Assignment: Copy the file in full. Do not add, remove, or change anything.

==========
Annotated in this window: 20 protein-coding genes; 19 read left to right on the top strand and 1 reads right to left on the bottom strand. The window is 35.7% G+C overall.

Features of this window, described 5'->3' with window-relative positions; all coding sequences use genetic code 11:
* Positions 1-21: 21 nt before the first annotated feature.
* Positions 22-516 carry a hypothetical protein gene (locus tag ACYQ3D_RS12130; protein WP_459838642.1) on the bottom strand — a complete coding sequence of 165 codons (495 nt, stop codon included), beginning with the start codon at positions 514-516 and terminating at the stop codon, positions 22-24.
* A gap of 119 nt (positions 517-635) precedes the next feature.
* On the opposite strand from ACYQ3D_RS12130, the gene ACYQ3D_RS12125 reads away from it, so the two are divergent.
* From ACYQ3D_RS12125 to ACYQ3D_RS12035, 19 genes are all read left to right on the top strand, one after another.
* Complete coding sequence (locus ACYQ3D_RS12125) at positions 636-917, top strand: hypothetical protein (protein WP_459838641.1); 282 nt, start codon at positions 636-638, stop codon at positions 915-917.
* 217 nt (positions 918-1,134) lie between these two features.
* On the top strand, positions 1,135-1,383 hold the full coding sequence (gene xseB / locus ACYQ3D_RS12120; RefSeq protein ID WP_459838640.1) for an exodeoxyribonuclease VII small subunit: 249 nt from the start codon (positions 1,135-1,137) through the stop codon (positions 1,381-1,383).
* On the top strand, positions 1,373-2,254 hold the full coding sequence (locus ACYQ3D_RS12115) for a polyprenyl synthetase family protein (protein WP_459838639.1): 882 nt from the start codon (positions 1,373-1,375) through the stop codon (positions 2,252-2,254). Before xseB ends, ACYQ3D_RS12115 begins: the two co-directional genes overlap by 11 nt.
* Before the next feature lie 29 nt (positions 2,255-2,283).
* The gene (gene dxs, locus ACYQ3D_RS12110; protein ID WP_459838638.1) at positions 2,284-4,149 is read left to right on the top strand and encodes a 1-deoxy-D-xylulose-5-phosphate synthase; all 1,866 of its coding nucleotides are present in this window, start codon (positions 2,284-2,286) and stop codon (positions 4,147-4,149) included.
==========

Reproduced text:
Annotated in this window: 20 protein-coding genes; 19 read left to right on the top strand and 1 reads right to left on the bottom strand. The window is 35.7% G+C overall.

Features of this window, described 5'->3' with window-relative positions; all coding sequences use genetic code 11:
* Positions 1-21: 21 nt before the first annotated feature.
* Positions 22-516 carry a hypothetical protein gene (locus tag ACYQ3D_RS12130; protein WP_459838642.1) on the bottom strand — a complete coding sequence of 165 codons (495 nt, stop codon included), beginning with the start codon at positions 514-516 and terminating at the stop codon, positions 22-24.
* A gap of 119 nt (positions 517-635) precedes the next feature.
* On the opposite strand from ACYQ3D_RS12130, the gene ACYQ3D_RS12125 reads away from it, so the two are divergent.
* From ACYQ3D_RS12125 to ACYQ3D_RS12035, 19 genes are all read left to right on the top strand, one after another.
* Complete coding sequence (locus ACYQ3D_RS12125) at positions 636-917, top strand: hypothetical protein (protein WP_459838641.1); 282 nt, start codon at positions 636-638, stop codon at positions 915-917.
* 217 nt (positions 918-1,134) lie between these two features.
* On the top strand, positions 1,135-1,383 hold the full coding sequence (gene xseB / locus ACYQ3D_RS12120; RefSeq protein ID WP_459838640.1) for an exodeoxyribonuclease VII small subunit: 249 nt from the start codon (positions 1,135-1,137) through the stop codon (positions 1,381-1,383).
* On the top strand, positions 1,373-2,254 hold the full coding sequence (locus ACYQ3D_RS12115) for a polyprenyl synthetase family protein (protein WP_459838639.1): 882 nt from the start codon (positions 1,373-1,375) through the stop codon (positions 2,252-2,254). Before xseB ends, ACYQ3D_RS12115 begins: the two co-directional genes overlap by 11 nt.
* Before the next feature lie 29 nt (positions 2,255-2,283).
* The gene (gene dxs, locus ACYQ3D_RS12110; protein ID WP_459838638.1) at positions 2,284-4,149 is read left to right on the top strand and encodes a 1-deoxy-D-xylulose-5-phosphate synthase; all 1,866 of its coding nucleotides are present in this window, start codon (positions 2,284-2,286) and stop codon (positions 4,147-4,149) included.